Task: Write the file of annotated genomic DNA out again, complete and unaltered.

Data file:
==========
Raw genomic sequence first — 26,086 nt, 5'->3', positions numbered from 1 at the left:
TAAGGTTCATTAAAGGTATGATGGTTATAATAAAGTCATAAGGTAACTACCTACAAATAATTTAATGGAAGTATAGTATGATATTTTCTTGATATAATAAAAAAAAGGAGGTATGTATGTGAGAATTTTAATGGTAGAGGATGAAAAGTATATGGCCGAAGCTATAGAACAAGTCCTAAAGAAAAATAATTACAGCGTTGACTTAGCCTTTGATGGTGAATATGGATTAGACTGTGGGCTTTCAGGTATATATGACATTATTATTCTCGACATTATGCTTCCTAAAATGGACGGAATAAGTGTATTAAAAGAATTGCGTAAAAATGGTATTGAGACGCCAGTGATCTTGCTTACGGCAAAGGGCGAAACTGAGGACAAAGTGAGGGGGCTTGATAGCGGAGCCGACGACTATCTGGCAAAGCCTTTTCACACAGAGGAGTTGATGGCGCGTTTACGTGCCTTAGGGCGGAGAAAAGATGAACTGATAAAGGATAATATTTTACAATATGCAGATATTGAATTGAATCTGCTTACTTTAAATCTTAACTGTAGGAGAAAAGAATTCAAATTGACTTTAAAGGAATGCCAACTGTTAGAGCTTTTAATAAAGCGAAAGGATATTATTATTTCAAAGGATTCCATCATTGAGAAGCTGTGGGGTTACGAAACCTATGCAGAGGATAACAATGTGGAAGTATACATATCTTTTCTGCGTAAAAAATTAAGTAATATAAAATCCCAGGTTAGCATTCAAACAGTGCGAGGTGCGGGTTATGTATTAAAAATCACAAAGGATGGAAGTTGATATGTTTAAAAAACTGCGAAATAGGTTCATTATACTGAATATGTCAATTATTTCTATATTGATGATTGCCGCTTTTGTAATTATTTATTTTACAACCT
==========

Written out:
Raw genomic sequence first — 26,086 nt, 5'->3', positions numbered from 1 at the left:
TAAGGTTCATTAAAGGTATGATGGTTATAATAAAGTCATAAGGTAACTACCTACAAATAATTTAATGGAAGTATAGTATGATATTTTCTTGATATAATAAAAAAAAGGAGGTATGTATGTGAGAATTTTAATGGTAGAGGATGAAAAGTATATGGCCGAAGCTATAGAACAAGTCCTAAAGAAAAATAATTACAGCGTTGACTTAGCCTTTGATGGTGAATATGGATTAGACTGTGGGCTTTCAGGTATATATGACATTATTATTCTCGACATTATGCTTCCTAAAATGGACGGAATAAGTGTATTAAAAGAATTGCGTAAAAATGGTATTGAGACGCCAGTGATCTTGCTTACGGCAAAGGGCGAAACTGAGGACAAAGTGAGGGGGCTTGATAGCGGAGCCGACGACTATCTGGCAAAGCCTTTTCACACAGAGGAGTTGATGGCGCGTTTACGTGCCTTAGGGCGGAGAAAAGATGAACTGATAAAGGATAATATTTTACAATATGCAGATATTGAATTGAATCTGCTTACTTTAAATCTTAACTGTAGGAGAAAAGAATTCAAATTGACTTTAAAGGAATGCCAACTGTTAGAGCTTTTAATAAAGCGAAAGGATATTATTATTTCAAAGGATTCCATCATTGAGAAGCTGTGGGGTTACGAAACCTATGCAGAGGATAACAATGTGGAAGTATACATATCTTTTCTGCGTAAAAAATTAAGTAATATAAAATCCCAGGTTAGCATTCAAACAGTGCGAGGTGCGGGTTATGTATTAAAAATCACAAAGGATGGAAGTTGATATGTTTAAAAAACTGCGAAATAGGTTCATTATACTGAATATGTCAATTATTTCTATATTGATGATTGCCGCTTTTGTAATTATTTATTTTACAACCT